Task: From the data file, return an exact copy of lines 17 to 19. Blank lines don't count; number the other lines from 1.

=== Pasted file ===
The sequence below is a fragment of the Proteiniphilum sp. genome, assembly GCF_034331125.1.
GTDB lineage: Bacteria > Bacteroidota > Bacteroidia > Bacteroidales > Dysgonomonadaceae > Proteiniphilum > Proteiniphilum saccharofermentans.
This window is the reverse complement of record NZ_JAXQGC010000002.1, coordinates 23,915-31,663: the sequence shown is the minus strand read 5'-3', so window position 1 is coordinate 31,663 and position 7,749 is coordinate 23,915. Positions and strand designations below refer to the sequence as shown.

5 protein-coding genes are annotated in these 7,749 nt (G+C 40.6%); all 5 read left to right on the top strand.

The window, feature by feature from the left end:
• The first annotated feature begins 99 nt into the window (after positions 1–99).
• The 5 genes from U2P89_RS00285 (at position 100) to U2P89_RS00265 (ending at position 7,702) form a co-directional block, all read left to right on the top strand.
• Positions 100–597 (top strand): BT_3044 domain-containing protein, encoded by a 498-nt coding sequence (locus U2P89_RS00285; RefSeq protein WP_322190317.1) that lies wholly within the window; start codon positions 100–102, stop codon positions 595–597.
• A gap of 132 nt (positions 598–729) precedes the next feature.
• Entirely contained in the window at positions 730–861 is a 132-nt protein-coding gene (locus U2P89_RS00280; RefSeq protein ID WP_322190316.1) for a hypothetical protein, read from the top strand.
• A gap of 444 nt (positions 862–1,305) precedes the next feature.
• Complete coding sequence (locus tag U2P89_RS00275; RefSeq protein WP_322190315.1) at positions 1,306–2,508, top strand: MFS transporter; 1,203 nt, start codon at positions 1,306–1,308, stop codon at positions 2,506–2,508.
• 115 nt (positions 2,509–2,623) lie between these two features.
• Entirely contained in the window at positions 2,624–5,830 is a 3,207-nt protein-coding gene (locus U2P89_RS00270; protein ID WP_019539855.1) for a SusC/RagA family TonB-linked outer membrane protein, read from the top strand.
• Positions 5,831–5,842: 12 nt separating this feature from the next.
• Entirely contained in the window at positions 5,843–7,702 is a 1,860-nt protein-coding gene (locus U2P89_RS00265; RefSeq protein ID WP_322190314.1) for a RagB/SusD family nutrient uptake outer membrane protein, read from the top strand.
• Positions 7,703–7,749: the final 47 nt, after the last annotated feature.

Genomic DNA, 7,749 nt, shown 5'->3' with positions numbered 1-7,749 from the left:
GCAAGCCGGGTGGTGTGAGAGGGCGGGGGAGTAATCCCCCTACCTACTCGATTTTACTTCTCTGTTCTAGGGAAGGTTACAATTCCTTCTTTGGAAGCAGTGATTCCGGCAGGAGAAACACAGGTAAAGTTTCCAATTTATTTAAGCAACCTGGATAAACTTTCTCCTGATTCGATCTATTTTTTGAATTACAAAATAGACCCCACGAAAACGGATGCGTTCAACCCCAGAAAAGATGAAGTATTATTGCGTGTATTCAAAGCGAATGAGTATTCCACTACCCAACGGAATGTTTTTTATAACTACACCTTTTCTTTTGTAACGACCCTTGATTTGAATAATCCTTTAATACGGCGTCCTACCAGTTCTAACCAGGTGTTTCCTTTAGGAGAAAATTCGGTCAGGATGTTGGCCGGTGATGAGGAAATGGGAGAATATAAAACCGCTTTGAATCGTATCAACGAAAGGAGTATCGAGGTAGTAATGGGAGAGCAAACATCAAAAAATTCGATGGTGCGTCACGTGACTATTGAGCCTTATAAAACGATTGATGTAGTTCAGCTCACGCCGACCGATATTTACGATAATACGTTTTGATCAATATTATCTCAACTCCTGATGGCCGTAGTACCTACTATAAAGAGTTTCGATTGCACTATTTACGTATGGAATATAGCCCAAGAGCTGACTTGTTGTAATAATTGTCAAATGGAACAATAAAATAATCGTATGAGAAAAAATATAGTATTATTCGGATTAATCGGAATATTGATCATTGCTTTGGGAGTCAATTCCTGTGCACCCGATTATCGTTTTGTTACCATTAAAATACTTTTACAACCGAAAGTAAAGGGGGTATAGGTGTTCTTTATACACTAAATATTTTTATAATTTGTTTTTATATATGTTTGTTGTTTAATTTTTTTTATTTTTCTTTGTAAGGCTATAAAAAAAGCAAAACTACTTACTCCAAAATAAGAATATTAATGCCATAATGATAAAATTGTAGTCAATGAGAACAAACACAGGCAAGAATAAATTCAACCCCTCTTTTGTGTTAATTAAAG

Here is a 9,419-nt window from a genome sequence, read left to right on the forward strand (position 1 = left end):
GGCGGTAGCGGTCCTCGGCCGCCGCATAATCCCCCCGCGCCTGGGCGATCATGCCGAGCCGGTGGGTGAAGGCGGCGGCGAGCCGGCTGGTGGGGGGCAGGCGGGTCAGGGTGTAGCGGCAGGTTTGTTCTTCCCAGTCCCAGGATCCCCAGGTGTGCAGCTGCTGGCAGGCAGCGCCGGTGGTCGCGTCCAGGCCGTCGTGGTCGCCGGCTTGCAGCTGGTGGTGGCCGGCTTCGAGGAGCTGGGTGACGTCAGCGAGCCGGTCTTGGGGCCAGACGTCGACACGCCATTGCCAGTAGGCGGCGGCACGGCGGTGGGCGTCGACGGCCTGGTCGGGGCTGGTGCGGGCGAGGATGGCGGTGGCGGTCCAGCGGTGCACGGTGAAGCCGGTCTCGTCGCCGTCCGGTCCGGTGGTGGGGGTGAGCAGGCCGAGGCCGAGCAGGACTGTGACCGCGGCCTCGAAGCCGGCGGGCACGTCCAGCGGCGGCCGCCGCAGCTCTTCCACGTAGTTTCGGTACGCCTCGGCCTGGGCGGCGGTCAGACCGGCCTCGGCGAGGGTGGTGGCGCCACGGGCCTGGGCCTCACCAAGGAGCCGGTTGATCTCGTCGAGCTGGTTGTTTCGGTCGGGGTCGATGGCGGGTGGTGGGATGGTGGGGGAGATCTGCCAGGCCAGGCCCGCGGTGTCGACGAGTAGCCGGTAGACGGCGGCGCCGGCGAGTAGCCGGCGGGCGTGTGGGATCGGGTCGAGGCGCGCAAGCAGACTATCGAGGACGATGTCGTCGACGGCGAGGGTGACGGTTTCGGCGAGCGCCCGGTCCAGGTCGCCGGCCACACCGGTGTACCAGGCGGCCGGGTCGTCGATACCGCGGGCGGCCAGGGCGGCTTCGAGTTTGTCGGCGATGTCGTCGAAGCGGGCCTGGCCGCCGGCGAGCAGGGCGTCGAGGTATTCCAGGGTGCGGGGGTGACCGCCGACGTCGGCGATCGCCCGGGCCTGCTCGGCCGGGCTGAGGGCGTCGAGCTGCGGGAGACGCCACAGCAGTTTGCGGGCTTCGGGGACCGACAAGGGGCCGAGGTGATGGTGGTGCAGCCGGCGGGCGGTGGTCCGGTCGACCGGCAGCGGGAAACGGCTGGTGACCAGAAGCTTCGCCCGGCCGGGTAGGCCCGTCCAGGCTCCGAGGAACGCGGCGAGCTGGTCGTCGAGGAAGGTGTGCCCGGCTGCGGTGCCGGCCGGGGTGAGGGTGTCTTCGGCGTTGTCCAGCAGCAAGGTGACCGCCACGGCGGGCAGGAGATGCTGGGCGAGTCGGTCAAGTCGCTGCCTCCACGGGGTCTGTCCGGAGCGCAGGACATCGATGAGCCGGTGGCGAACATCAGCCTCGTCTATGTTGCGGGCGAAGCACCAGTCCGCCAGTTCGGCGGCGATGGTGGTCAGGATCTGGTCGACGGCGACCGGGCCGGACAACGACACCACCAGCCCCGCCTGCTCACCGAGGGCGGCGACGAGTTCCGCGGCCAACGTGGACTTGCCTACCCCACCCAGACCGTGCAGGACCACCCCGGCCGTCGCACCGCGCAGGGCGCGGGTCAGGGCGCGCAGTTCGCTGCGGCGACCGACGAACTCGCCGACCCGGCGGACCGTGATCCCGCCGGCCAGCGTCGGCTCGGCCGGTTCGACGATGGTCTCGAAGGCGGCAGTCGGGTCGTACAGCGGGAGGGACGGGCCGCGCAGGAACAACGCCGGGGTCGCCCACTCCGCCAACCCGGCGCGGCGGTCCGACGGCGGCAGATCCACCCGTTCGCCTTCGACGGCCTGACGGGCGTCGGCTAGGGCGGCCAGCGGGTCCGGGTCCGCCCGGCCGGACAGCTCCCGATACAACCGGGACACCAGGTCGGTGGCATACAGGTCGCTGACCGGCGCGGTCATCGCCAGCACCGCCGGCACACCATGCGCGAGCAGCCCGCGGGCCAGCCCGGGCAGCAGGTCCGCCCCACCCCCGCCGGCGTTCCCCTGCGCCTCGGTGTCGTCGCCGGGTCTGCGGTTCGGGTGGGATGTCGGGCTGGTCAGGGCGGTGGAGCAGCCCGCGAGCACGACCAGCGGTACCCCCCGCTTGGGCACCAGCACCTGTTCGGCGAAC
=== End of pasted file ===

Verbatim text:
• Positions 7,703–7,749: the final 47 nt, after the last annotated feature.

Genomic DNA, 7,749 nt, shown 5'->3' with positions numbered 1-7,749 from the left:
GCAAGCCGGGTGGTGTGAGAGGGCGGGGGAGTAATCCCCCTACCTACTCGATTTTACTTCTCTGTTCTAGGGAAGGTTACAATTCCTTCTTTGGAAGCAGTGATTCCGGCAGGAGAAACACAGGTAAAGTTTCCAATTTATTTAAGCAACCTGGATAAACTTTCTCCTGATTCGATCTATTTTTTGAATTACAAAATAGACCCCACGAAAACGGATGCGTTCAACCCCAGAAAAGATGAAGTATTATTGCGTGTATTCAAAGCGAATGAGTATTCCACTACCCAACGGAATGTTTTTTATAACTACACCTTTTCTTTTGTAACGACCCTTGATTTGAATAATCCTTTAATACGGCGTCCTACCAGTTCTAACCAGGTGTTTCCTTTAGGAGAAAATTCGGTCAGGATGTTGGCCGGTGATGAGGAAATGGGAGAATATAAAACCGCTTTGAATCGTATCAACGAAAGGAGTATCGAGGTAGTAATGGGAGAGCAAACATCAAAAAATTCGATGGTGCGTCACGTGACTATTGAGCCTTATAAAACGATTGATGTAGTTCAGCTCACGCCGACCGATATTTACGATAATACGTTTTGATCAATATTATCTCAACTCCTGATGGCCGTAGTACCTACTATAAAGAGTTTCGATTGCACTATTTACGTATGGAATATAGCCCAAGAGCTGACTTGTTGTAATAATTGTCAAATGGAACAATAAAATAATCGTATGAGAAAAAATATAGTATTATTCGGATTAATCGGAATATTGATCATTGCTTTGGGAGTCAATTCCTGTGCACCCGATTATCGTTTTGTTACCATTAAAATACTTTTACAACCGAAAGTAAAGGGGGTATAGGTGTTCTTTATACACTAAATATTTTTATAATTTGTTTTTATATATGTTTGTTGTTTAATTTTTTTTATTTTTCTTTGTAAGGCTATAAAAAAAGCAAAACTACTTACTCCAAAATAAGAATATTAATGCCATAATGATAAAATTGTAGTCAATGAGAACAAACACAGGCAAGAATAAATTCAACCCCTCTTTTGTGTTAATTAAAG